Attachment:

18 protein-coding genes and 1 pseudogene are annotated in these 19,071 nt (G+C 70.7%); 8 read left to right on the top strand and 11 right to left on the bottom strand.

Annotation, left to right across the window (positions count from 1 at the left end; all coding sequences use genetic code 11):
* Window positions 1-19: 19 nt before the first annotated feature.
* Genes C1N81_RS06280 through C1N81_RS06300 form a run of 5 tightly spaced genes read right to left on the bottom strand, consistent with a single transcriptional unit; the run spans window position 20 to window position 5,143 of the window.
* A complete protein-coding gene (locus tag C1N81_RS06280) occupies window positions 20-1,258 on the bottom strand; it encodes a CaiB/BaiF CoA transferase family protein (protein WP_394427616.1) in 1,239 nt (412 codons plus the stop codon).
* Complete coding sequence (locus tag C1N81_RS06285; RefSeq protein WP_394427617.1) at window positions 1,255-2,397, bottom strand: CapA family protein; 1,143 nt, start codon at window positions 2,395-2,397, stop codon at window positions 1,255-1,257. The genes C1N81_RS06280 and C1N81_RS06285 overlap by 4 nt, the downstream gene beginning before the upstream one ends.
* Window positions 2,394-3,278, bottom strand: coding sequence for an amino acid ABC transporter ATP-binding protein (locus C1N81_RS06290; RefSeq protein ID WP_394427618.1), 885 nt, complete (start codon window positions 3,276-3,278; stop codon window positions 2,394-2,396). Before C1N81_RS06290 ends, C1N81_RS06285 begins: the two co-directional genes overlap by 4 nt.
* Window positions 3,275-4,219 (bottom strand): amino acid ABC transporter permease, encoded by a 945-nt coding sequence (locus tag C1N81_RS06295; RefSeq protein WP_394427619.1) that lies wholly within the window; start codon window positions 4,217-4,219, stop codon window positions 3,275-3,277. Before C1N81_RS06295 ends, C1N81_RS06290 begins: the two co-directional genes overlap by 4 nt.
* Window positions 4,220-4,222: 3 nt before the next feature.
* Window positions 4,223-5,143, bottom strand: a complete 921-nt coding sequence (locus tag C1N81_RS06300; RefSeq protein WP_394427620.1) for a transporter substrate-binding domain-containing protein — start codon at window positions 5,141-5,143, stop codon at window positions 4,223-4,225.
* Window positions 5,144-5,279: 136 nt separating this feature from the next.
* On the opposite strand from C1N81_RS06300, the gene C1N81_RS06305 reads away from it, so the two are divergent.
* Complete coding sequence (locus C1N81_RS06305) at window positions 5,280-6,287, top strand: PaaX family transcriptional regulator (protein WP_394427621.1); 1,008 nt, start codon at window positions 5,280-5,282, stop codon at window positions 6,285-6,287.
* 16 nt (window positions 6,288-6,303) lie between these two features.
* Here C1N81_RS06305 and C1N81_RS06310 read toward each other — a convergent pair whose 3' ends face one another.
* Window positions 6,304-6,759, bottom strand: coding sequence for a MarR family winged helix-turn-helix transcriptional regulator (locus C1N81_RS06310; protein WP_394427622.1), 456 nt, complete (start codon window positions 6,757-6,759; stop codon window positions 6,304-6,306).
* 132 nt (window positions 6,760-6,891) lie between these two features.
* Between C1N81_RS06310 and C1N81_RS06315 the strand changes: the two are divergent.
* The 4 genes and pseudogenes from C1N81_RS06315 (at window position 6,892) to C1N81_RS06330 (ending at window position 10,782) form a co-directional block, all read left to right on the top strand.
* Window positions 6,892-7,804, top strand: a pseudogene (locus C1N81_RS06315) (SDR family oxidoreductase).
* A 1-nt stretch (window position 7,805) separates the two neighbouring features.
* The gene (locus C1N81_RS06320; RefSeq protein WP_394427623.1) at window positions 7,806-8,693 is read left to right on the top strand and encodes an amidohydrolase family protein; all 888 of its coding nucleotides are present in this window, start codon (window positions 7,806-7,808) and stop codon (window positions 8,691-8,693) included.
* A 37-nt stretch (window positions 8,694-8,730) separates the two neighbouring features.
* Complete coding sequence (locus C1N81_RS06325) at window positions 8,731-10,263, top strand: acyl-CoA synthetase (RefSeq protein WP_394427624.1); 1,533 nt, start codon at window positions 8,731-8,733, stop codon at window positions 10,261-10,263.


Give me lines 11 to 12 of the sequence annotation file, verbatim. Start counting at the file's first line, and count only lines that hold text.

* Window positions 5,144-5,279: 136 nt separating this feature from the next.
* On the opposite strand from C1N81_RS06300, the gene C1N81_RS06305 reads away from it, so the two are divergent.